In order to obtain all the information needed for rational use of essential drugs, post-registration drug surveillance or surveys are needed.

Depending on their purpose and the facilities available, drug surveys can be carried out at various levels. Their value is enhanced by using standard procedures (common drug classification systems and units of measurement) in different regions and countries. These procedures should be used to provide data on all relevant drugs in a particular therapeutic class, paying attention to both cost and quantities prescribed, and taking differences in therapeutic practice into consideration.

The main purpose of drug surveys is to quantify present usage and estimate future demands. Studies can be designed simply to quantify the drug inventory only or to evaluate drug use. Data can also be used: (a) to measure the effects of informational and regulatory measures, price policy, etc.; (b) to define areas for further investigation of the absolute and relative efficacy and safety of drug therapy; (c) to aid in the determination of benefit/risk ratios and cost-effectiveness; and (d) when properly interpreted, to indicate the overuse, underuse or misuse of individual drugs or therapeutic classes of drugs.

Many drug regulatory authorities have recognized the value of post-marketing surveillance and the need for sustained international surveillance schemes. For many years the WHO Collaborating Centre on International Drug Monitoring has collated the reports of national monitoring schemes based on spontaneous notification by health professionals. Originally the programme included only countries with highly evolved regulatory agencies, where its main use was for generating signals of possible adverse drug reactions and for confirming cases. Currently the Collaborating Centre is attracting many developing countries which are in the process of establishing national drug policies. WHO is collaborating closely with the Council for International Organizations of Medical Sciences to promote epidemiologically based methods of monitoring.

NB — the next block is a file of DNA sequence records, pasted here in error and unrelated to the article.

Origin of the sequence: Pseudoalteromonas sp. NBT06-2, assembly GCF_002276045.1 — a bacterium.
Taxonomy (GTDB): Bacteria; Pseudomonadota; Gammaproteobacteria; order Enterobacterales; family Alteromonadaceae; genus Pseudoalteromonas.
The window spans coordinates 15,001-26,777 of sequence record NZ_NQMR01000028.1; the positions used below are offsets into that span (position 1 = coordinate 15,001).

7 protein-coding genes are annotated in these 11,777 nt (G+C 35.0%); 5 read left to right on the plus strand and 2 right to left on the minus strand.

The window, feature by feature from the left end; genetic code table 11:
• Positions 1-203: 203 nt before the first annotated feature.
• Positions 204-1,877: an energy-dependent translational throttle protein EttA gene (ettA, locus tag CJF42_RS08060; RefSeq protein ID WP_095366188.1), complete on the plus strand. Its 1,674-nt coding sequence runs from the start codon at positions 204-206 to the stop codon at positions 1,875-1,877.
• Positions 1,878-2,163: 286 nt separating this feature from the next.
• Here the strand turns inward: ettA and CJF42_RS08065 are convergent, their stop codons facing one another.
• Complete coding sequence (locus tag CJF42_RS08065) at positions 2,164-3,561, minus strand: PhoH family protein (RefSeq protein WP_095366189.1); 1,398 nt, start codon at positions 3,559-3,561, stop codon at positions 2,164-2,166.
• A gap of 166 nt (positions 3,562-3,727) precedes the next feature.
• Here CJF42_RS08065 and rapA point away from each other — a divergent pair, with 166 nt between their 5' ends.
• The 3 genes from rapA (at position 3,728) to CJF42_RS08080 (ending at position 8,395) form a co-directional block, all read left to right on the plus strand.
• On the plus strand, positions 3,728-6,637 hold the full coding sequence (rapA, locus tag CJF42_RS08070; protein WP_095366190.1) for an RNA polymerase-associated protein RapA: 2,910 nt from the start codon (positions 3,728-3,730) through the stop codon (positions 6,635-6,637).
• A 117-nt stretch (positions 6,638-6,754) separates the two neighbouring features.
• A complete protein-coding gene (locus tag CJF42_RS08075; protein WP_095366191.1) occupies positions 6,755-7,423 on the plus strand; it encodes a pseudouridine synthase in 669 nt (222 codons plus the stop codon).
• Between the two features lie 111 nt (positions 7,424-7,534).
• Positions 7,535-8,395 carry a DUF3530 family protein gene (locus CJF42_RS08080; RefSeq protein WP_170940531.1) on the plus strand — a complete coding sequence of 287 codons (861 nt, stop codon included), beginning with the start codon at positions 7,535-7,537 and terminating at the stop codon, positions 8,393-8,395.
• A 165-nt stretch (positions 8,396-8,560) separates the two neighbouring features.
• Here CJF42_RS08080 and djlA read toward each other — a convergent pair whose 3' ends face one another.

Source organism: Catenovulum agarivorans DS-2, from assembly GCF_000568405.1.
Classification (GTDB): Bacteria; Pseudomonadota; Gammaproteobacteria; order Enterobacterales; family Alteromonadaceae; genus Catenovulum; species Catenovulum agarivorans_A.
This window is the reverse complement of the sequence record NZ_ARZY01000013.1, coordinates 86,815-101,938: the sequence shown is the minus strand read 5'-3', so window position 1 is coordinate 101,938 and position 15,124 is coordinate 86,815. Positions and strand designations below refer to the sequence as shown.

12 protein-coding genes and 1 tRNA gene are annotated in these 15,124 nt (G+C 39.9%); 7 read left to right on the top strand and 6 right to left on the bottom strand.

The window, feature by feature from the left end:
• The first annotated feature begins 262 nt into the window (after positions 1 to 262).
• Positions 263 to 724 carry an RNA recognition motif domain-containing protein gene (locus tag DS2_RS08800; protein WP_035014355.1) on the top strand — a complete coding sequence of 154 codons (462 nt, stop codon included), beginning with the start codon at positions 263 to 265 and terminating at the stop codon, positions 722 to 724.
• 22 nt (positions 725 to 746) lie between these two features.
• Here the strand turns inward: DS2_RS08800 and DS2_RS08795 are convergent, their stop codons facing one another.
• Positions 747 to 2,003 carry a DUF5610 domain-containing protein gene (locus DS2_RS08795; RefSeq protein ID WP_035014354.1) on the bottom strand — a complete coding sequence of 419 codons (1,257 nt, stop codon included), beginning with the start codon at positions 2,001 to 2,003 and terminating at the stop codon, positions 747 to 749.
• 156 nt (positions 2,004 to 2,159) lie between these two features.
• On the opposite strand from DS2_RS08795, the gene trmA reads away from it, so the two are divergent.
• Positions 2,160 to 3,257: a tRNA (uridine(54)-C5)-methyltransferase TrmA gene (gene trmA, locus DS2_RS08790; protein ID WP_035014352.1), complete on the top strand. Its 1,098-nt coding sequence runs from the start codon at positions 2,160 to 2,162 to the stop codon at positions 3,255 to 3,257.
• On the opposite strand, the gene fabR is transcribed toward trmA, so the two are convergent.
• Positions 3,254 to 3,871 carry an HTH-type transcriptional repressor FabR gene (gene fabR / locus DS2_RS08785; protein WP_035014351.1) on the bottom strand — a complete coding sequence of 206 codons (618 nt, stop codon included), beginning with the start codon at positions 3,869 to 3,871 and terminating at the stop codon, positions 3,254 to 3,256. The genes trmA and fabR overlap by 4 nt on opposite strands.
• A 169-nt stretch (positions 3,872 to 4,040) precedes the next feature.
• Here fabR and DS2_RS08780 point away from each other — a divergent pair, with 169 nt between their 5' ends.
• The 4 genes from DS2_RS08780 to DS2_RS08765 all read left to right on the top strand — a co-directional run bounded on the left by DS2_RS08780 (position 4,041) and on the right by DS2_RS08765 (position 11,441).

The ability of most developing countries to carry out studies using such methods is limited by cost and the need for skills in pharmacoepidemiology. Nevertheless, when concern arises over the safety of a drug used exclusively for a tropical disease, the need for post-marketing surveillance is as great as in any other situation. Such a matter is already being addressed by WHO in the instance of the use of ivermectin in community-based mass treatment programmes for onchocerciasis. Such surveillance may also require the establishment of special reporting facilities and small follow-up studies of people exposed to specific drugs may be necessary.

If the detection of longer-term adverse sequelae to drug use is to become more efficient, reliable methods of linking prescribing information to hospital records will need to be more widely introduced. This, in turn, will require a means of assuring the confidentiality of personal information. Until these methods are developed, the application of epidemiological principles to the assessment of drug-induced effects will remain difficult to explore. WHO possesses the appropriate consultative capacity to promote debate of the issues, to promote the most suitable methods, and to monitor the results of their application.

These principles apply not only to the detection and assessment of adverse drug effects but to all other indicators of drug performance. In particular, access to microbiological reference laboratories is essential for the rational use of the expensive reserve antimicrobials.

The opportunities to advance therapeutics through post-registration drug studies will be only partially utilized until all health care professionals accept their responsibility to report on the effects of drugs in actual use.